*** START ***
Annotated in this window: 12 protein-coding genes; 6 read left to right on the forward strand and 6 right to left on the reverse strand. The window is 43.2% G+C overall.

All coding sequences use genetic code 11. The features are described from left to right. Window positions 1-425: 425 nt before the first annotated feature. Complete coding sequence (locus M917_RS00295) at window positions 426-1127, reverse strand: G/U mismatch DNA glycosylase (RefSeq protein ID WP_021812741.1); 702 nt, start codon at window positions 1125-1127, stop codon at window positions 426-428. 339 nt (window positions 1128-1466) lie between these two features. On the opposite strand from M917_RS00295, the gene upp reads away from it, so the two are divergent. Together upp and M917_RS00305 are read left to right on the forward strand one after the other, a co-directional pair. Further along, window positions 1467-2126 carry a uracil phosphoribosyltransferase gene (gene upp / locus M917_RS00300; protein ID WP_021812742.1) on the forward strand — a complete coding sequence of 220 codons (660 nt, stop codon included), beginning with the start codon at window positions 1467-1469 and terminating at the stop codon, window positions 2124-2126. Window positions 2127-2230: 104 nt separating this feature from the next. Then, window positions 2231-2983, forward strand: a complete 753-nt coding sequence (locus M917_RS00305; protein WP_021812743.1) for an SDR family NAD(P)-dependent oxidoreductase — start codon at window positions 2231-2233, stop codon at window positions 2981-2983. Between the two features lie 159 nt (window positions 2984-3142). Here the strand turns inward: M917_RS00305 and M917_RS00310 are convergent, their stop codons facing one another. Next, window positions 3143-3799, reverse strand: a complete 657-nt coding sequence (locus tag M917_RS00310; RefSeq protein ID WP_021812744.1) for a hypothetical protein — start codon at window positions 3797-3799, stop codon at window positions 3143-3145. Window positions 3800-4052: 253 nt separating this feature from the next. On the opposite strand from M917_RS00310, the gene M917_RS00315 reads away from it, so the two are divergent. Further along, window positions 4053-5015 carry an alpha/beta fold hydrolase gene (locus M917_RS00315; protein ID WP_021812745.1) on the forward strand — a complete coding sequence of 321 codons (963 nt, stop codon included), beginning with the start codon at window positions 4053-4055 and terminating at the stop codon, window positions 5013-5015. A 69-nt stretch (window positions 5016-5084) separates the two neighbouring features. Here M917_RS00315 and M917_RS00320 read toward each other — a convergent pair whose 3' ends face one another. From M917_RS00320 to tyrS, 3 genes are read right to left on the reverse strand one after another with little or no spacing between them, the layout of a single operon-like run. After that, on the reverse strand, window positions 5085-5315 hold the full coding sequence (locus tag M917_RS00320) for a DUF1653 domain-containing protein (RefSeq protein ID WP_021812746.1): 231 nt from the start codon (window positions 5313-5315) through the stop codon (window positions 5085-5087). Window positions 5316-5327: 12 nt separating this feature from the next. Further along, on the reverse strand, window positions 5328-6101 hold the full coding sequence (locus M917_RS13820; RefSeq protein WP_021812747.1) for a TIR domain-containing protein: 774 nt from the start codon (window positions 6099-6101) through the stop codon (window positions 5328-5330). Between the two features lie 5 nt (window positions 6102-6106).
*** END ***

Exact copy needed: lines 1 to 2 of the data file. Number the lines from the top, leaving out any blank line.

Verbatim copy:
Annotated in this window: 12 protein-coding genes; 6 read left to right on the forward strand and 6 right to left on the reverse strand. The window is 43.2% G+C overall.

All coding sequences use genetic code 11. The features are described from left to right. Window positions 1-425: 425 nt before the first annotated feature. Complete coding sequence (locus M917_RS00295) at window positions 426-1127, reverse strand: G/U mismatch DNA glycosylase (RefSeq protein ID WP_021812741.1); 702 nt, start codon at window positions 1125-1127, stop codon at window positions 426-428. 339 nt (window positions 1128-1466) lie between these two features. On the opposite strand from M917_RS00295, the gene upp reads away from it, so the two are divergent. Together upp and M917_RS00305 are read left to right on the forward strand one after the other, a co-directional pair. Further along, window positions 1467-2126 carry a uracil phosphoribosyltransferase gene (gene upp / locus M917_RS00300; protein ID WP_021812742.1) on the forward strand — a complete coding sequence of 220 codons (660 nt, stop codon included), beginning with the start codon at window positions 1467-1469 and terminating at the stop codon, window positions 2124-2126. Window positions 2127-2230: 104 nt separating this feature from the next. Then, window positions 2231-2983, forward strand: a complete 753-nt coding sequence (locus M917_RS00305; protein WP_021812743.1) for an SDR family NAD(P)-dependent oxidoreductase — start codon at window positions 2231-2233, stop codon at window positions 2981-2983. Between the two features lie 159 nt (window positions 2984-3142). Here the strand turns inward: M917_RS00305 and M917_RS00310 are convergent, their stop codons facing one another. Next, window positions 3143-3799, reverse strand: a complete 657-nt coding sequence (locus tag M917_RS00310; RefSeq protein ID WP_021812744.1) for a hypothetical protein — start codon at window positions 3797-3799, stop codon at window positions 3143-3145. Window positions 3800-4052: 253 nt separating this feature from the next. On the opposite strand from M917_RS00310, the gene M917_RS00315 reads away from it, so the two are divergent. Further along, window positions 4053-5015 carry an alpha/beta fold hydrolase gene (locus M917_RS00315; protein ID WP_021812745.1) on the forward strand — a complete coding sequence of 321 codons (963 nt, stop codon included), beginning with the start codon at window positions 4053-4055 and terminating at the stop codon, window positions 5013-5015. A 69-nt stretch (window positions 5016-5084) separates the two neighbouring features. Here M917_RS00315 and M917_RS00320 read toward each other — a convergent pair whose 3' ends face one another. From M917_RS00320 to tyrS, 3 genes are read right to left on the reverse strand one after another with little or no spacing between them, the layout of a single operon-like run. After that, on the reverse strand, window positions 5085-5315 hold the full coding sequence (locus tag M917_RS00320) for a DUF1653 domain-containing protein (RefSeq protein ID WP_021812746.1): 231 nt from the start codon (window positions 5313-5315) through the stop codon (window positions 5085-5087). Window positions 5316-5327: 12 nt separating this feature from the next. Further along, on the reverse strand, window positions 5328-6101 hold the full coding sequence (locus M917_RS13820; RefSeq protein WP_021812747.1) for a TIR domain-containing protein: 774 nt from the start codon (window positions 6099-6101) through the stop codon (window positions 5328-5330). Between the two features lie 5 nt (window positions 6102-6106).